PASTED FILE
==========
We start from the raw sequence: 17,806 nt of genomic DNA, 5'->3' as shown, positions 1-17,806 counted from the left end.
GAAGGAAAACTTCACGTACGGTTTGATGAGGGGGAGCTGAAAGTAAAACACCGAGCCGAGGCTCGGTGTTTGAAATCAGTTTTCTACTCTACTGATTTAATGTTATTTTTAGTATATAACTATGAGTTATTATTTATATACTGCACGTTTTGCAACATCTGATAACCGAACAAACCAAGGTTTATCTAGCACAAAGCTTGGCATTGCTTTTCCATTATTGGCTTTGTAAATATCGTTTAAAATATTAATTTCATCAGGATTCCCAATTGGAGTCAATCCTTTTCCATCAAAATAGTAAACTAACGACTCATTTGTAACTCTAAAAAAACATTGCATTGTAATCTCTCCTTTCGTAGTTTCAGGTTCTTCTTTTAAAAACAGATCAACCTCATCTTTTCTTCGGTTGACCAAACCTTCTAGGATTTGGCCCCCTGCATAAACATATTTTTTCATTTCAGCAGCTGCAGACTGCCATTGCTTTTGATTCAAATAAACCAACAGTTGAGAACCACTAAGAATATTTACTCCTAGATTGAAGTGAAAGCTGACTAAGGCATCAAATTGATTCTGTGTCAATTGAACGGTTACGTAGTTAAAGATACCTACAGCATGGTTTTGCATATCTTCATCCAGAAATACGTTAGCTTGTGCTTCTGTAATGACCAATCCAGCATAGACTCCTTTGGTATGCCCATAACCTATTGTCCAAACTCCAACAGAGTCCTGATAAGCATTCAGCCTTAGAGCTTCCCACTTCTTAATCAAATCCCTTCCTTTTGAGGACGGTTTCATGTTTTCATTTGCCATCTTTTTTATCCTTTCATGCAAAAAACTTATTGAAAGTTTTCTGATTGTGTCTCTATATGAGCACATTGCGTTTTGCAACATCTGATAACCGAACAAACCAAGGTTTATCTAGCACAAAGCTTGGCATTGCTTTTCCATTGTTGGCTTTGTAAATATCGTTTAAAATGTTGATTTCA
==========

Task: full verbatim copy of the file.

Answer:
We start from the raw sequence: 17,806 nt of genomic DNA, 5'->3' as shown, positions 1-17,806 counted from the left end.
GAAGGAAAACTTCACGTACGGTTTGATGAGGGGGAGCTGAAAGTAAAACACCGAGCCGAGGCTCGGTGTTTGAAATCAGTTTTCTACTCTACTGATTTAATGTTATTTTTAGTATATAACTATGAGTTATTATTTATATACTGCACGTTTTGCAACATCTGATAACCGAACAAACCAAGGTTTATCTAGCACAAAGCTTGGCATTGCTTTTCCATTATTGGCTTTGTAAATATCGTTTAAAATATTAATTTCATCAGGATTCCCAATTGGAGTCAATCCTTTTCCATCAAAATAGTAAACTAACGACTCATTTGTAACTCTAAAAAAACATTGCATTGTAATCTCTCCTTTCGTAGTTTCAGGTTCTTCTTTTAAAAACAGATCAACCTCATCTTTTCTTCGGTTGACCAAACCTTCTAGGATTTGGCCCCCTGCATAAACATATTTTTTCATTTCAGCAGCTGCAGACTGCCATTGCTTTTGATTCAAATAAACCAACAGTTGAGAACCACTAAGAATATTTACTCCTAGATTGAAGTGAAAGCTGACTAAGGCATCAAATTGATTCTGTGTCAATTGAACGGTTACGTAGTTAAAGATACCTACAGCATGGTTTTGCATATCTTCATCCAGAAATACGTTAGCTTGTGCTTCTGTAATGACCAATCCAGCATAGACTCCTTTGGTATGCCCATAACCTATTGTCCAAACTCCAACAGAGTCCTGATAAGCATTCAGCCTTAGAGCTTCCCACTTCTTAATCAAATCCCTTCCTTTTGAGGACGGTTTCATGTTTTCATTTGCCATCTTTTTTATCCTTTCATGCAAAAAACTTATTGAAAGTTTTCTGATTGTGTCTCTATATGAGCACATTGCGTTTTGCAACATCTGATAACCGAACAAACCAAGGTTTATCTAGCACAAAGCTTGGCATTGCTTTTCCATTGTTGGCTTTGTAAATATCGTTTAAAATGTTGATTTCA